If you only have time to read a single article on the armor of God, make sure it’s this one. I came away with two very insightful points from the article. First, Reinhard exegetically shows how the armor of God passage (Eph. 6:10–20) is a concluding summary of the entire letter. The significance of this is that as a summary Paul is bringing together elements he has already spoken of earlier. So, for example, when he comes to speak about the belt of truth, he has already said much about what this truth is (1:13; 4:15). Reinhard writes,

Truth first appears in the indicative section (1:13); the word of truth is the gospel of salvation. In the imperatives, Paul exhorts the people to speak the truth to each other in love, so that they may all mature in the faith (4:15). A pattern of truthfulness is part of normal community life after putting off the old self and putting on the new self (4:25) and is necessary for unity. However, in 5:8–9, we find that living lives characterized by truth is not something that one does in one’s own strength, but that this is a fruit of light and an outward sign that one is walking as a child of light. Thus, the desire and ability to live a life characterized by truth are gifts from God which each believer is expected to act upon and incorporate into his or her life. Paul discusses truth first as a divine gift and then as a human responsibility.

The second point is already expressed in the above quote. The armor is not something the people of God are called to manufacture on their own; rather, each piece is a divine gift that God graciously supplies his soldiers with. These gifts then entail a responsibility as they call us to a certain lifestyle and to specific war-time action. Again, consider the belt of truth. Because God has given to us the gospel of truth as a divine gift (1:13) we are called and equipped to speak the truth in love to one another (4:15).

3. Thomas Yoder Neufeld, Put on the Armour of God: The Divine Warrior from Isaiah to Ephesians

While you may need to check this one out at a library, it’s certainly a must read for an in-depth study of the armor. As the title suggests, the main focus of the book is on its Isaianic background (and its historical development from Isaiah to Paul). This helps us see that Paul isn’t inventing something new here; the armor has an important history to it. The armor Paul exhorts his readers to put on is the very same armor that the Lord himself successfully wore in battle in Isaiah 59.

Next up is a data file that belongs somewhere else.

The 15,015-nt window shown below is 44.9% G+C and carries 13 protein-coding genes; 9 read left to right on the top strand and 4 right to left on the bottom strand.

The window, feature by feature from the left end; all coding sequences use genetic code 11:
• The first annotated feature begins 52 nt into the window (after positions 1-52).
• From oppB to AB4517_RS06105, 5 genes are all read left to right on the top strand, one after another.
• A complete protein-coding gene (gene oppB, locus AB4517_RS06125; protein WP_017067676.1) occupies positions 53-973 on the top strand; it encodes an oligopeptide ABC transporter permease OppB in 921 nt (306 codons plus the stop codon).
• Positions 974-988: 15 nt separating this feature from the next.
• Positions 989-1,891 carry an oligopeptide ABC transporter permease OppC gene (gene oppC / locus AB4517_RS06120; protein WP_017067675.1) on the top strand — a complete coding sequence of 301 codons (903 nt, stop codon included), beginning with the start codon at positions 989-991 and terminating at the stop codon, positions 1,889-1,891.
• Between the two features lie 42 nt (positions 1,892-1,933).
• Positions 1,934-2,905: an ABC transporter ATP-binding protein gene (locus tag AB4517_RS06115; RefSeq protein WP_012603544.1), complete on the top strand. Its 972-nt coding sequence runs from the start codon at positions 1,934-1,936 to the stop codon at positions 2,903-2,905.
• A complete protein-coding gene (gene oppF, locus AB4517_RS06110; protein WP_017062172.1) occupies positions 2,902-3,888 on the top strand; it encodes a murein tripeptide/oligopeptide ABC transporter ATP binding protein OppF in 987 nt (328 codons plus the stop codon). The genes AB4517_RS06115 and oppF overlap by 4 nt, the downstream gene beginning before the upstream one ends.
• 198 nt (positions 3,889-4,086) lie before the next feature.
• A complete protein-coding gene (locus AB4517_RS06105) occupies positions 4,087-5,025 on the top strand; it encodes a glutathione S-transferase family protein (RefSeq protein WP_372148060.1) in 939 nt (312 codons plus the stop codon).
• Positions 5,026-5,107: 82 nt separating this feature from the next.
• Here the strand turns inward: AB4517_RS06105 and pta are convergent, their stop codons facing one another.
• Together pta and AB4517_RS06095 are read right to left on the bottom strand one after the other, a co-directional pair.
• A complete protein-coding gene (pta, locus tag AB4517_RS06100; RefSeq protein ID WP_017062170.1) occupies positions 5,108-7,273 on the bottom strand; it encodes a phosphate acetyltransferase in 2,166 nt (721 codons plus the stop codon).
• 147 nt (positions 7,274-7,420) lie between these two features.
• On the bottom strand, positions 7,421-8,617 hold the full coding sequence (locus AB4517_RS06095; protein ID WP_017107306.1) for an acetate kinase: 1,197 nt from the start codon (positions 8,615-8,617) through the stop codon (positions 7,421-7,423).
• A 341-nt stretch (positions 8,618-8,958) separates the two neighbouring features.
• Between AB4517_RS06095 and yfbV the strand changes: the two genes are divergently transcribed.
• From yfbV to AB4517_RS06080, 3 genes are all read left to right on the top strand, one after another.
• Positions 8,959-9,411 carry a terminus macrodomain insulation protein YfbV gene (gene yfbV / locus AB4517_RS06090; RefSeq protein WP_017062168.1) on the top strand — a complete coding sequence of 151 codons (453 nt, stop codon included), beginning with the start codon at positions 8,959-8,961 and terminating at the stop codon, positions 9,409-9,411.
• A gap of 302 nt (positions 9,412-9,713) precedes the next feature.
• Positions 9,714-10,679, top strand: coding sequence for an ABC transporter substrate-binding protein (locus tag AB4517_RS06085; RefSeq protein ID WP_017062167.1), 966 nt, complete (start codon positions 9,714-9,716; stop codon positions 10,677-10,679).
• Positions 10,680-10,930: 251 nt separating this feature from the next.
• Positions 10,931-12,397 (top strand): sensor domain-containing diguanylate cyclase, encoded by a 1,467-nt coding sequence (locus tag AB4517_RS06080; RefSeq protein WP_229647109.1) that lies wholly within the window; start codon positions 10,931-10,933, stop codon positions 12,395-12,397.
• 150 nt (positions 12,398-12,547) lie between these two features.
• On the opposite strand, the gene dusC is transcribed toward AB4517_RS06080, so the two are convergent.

He put on righteousness as a breastplate, and a helmet of salvation on his head; he put on garments of vengeance for clothing, and wrapped himself in zeal as a cloak (Isa. 59:17).

The armor of God is battle-tested; therefore, we can rest assured that with the armor on we can stand against the schemes of the devil and the whole host of rulers, authorities, cosmic powers, and spiritual forces of evil in the heavenly places—all of whom seek our destruction.[2]

4. Jeffrey R. Asher, “An Unworthy Foe: Heroic έθη, Trickery, and an Insult in Ephesians 6:11” (Journal of Biblical Literature, 130 no. 4 [Wint. 2011]: 729–748)

What I found most helpful about this article was that Asher asked good questions that often go unaddressed. These questions specifically focused on the opponents of the church Paul lists. For example,

Why does the author divide the combatants into two clearly defined groups by assigning to each group distinctive martial characteristics and practices? Why is strength the distinctive goal of the believers, and why is there a specific focus on heavy armament? Why is the enemy of the believers depicted as one who uses stratagems or tricks (6:11) and missile weapons (6:16)? (p. 730).